Special Breakthrough Award: 1012 scientists were involved in the remarkable discovery which also included 37 scientists from Indian institutes. Prime Minister Narendra Modi congratulated Indian scientists for receiving the prestigious award.
LIGO scientists that led to the confirmation of Albert Einstein’s gravitational have won $3 million Special Breakthrough Award. The breakthrough achieved in February this year has been widely regarded as the biggest discovery of the century.
For the first time, scientists have observed ripples in the fabric of spacetime called gravitational waves, arriving at the earth from a cataclysmic event in the distant universe. This confirms a major prediction of Albert Einstein’s 1915 general theory of relativity and opens an unprecedented new window onto the cosmos.
Gravitational waves carry information about their dramatic origins and about the nature of gravity that cannot otherwise be obtained. Physicists have concluded that the detected gravitational waves were produced during the final fraction of a second of the merger of two black holes to produce a single, more massive spinning black hole. This collision of two black holes had been predicted but never observed.
The gravitational waves were detected on September 14, 2015 at 5:51 a.m. Eastern Daylight Time (09:51 UTC) by both of the twin Laser Interferometer Gravitational-wave Observatory (LIGO) detectors, located in Livingston, Louisiana, and Hanford, Washington, USA. The LIGO Observatories are funded by the National Science Foundation (NSF), and were conceived, built, and are operated by Caltech and MIT. The discovery, accepted for publication in the journal Physical Review Letters, was made by the LIGO Scientific Collaboration (which includes the GEO Collaboration and the Australian Consortium for Interferometric Gravitational Astronomy) and the Virgo Collaboration using data from the two LIGO detectors.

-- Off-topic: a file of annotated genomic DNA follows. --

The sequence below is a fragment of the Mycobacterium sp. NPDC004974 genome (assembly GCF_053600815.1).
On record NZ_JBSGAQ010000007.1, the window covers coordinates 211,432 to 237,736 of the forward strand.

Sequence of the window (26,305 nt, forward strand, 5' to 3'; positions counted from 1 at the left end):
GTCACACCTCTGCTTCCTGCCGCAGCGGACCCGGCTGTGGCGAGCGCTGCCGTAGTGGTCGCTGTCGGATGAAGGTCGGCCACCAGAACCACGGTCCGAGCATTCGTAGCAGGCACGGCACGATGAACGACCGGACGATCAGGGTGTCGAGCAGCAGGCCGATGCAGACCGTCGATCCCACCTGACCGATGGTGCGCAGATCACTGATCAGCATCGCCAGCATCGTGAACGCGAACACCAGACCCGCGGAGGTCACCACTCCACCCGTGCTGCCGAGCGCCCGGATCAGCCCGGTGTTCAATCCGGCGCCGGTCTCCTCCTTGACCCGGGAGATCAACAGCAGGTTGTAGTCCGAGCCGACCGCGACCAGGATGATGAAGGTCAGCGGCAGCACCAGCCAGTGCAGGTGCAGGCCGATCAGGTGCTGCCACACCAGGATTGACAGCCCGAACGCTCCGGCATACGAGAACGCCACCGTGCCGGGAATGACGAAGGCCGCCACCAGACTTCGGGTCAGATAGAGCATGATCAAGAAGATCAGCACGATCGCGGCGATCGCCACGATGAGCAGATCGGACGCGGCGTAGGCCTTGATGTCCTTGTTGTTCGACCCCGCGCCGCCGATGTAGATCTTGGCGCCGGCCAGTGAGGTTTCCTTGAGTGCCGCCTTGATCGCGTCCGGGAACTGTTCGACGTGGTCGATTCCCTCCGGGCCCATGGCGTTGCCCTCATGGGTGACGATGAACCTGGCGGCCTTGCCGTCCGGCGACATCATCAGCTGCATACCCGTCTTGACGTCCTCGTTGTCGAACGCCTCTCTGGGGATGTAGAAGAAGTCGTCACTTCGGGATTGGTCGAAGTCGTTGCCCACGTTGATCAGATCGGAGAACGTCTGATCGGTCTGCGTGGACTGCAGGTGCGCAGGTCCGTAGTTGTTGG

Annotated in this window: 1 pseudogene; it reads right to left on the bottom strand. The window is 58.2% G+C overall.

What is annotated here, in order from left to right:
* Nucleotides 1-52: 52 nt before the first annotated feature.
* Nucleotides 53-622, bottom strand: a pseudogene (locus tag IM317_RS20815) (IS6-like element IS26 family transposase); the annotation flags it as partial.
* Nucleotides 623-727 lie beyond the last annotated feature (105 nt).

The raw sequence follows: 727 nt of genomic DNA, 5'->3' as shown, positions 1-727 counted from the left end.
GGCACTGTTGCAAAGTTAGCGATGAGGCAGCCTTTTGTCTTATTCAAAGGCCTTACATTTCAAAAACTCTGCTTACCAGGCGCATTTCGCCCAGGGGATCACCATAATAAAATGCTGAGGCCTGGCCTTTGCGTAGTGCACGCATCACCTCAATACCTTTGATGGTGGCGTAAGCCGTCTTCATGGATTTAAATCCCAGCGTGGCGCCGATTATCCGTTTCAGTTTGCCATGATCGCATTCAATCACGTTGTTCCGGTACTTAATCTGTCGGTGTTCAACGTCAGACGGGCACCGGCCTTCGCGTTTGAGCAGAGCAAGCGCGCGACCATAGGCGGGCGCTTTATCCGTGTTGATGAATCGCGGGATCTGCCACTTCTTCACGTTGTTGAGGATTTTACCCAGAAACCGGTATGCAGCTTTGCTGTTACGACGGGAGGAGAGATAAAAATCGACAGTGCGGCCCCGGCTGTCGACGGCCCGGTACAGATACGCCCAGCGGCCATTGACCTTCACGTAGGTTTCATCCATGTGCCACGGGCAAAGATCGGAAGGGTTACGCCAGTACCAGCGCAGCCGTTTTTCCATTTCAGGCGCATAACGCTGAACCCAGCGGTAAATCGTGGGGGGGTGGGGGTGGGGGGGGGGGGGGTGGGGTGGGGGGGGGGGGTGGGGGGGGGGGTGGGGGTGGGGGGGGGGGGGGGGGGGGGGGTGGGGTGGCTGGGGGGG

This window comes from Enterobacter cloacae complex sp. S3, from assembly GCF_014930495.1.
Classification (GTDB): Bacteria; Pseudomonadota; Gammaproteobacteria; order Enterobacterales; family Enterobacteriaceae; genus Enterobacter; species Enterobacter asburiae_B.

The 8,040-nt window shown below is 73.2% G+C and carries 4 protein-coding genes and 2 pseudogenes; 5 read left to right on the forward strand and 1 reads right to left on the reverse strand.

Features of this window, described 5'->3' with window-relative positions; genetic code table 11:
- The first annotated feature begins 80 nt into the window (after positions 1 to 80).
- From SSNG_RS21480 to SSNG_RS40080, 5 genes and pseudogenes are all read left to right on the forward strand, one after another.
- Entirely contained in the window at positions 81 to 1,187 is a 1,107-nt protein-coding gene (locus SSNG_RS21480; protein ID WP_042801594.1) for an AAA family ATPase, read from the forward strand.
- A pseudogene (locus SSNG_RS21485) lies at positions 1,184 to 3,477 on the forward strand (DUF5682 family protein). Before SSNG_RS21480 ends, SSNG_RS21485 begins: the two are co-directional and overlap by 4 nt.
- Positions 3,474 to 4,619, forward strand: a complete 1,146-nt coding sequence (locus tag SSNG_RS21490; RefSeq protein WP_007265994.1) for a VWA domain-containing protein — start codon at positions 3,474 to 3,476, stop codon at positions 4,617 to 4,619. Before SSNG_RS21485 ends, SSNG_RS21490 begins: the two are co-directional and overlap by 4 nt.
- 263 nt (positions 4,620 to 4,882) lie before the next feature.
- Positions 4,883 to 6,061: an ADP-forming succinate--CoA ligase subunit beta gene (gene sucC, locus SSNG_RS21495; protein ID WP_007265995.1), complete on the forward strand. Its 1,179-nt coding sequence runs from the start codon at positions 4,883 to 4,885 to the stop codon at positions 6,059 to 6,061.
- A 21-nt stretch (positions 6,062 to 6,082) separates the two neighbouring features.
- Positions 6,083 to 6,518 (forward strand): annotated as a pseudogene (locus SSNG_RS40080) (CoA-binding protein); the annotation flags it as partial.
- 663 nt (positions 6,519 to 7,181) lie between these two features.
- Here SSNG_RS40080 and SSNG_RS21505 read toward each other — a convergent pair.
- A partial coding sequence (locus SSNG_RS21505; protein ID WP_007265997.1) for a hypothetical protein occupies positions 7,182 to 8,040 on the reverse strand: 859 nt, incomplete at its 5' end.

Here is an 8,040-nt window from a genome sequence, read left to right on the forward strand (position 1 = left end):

The Special Breakthrough Prize started back in 2012 and since then it has been awarded each year for special discoveries and breakthroughs in mathematics, physics, and the life sciences. Winners get a handsome price of $3 million. The award will be presented at a ceremony this year.
In addition, the prize money will be shared between all the 1012 scientists and the LIGO lab itself. $1 million will go to three conceives of LIGO – Kip Thorne, Ray Weiss and Ron Drever – while remaining $2 million will be shared by 1,012 scientists who helped discover the gravitational waves (just under Rs.1.32 lakh each).
1012 scientists were involved in the remarkable discovery which also included 37 scientists from Indian institutes. Prime Minister Narendra Modi congratulated Indian scientists for receiving the prestigious award.
“These scientists have been awarded for detection of gravitational waves, an exceptional scientific accomplishment”, the Prime Minister said.
Previously PM Modi had announced that India will open its own LIGO laboratory for the research purposes. “Recently the Gravitational Waves have been discovered by the scientific community of the world, which is indeed a major achievement. We should be proud of the fact that Indian scientists were also part of it. Keeping this in mind, we have taken a decision to open a LIGO (Laser Interferometer Gravitational-Wave Observatory) in India,” said Prime Minister Modi.
Scientists have started working on the project LIGO India and currently they are finalising the sites for setting up the lab. The project is expected to become operational in next seven years.
Moreover, the Breakthrough Prize was founded by leading entrepreneurs Jack Ma and Cathy Zhang, Sergey Brin and Anne Wojcicki, Yuri and Julia Milner and Mark Zuckerberg and Priscilla Chan, and it is funded by a Milner Foundation grant. Previous winners of the award include Sir Stephen Hawkings.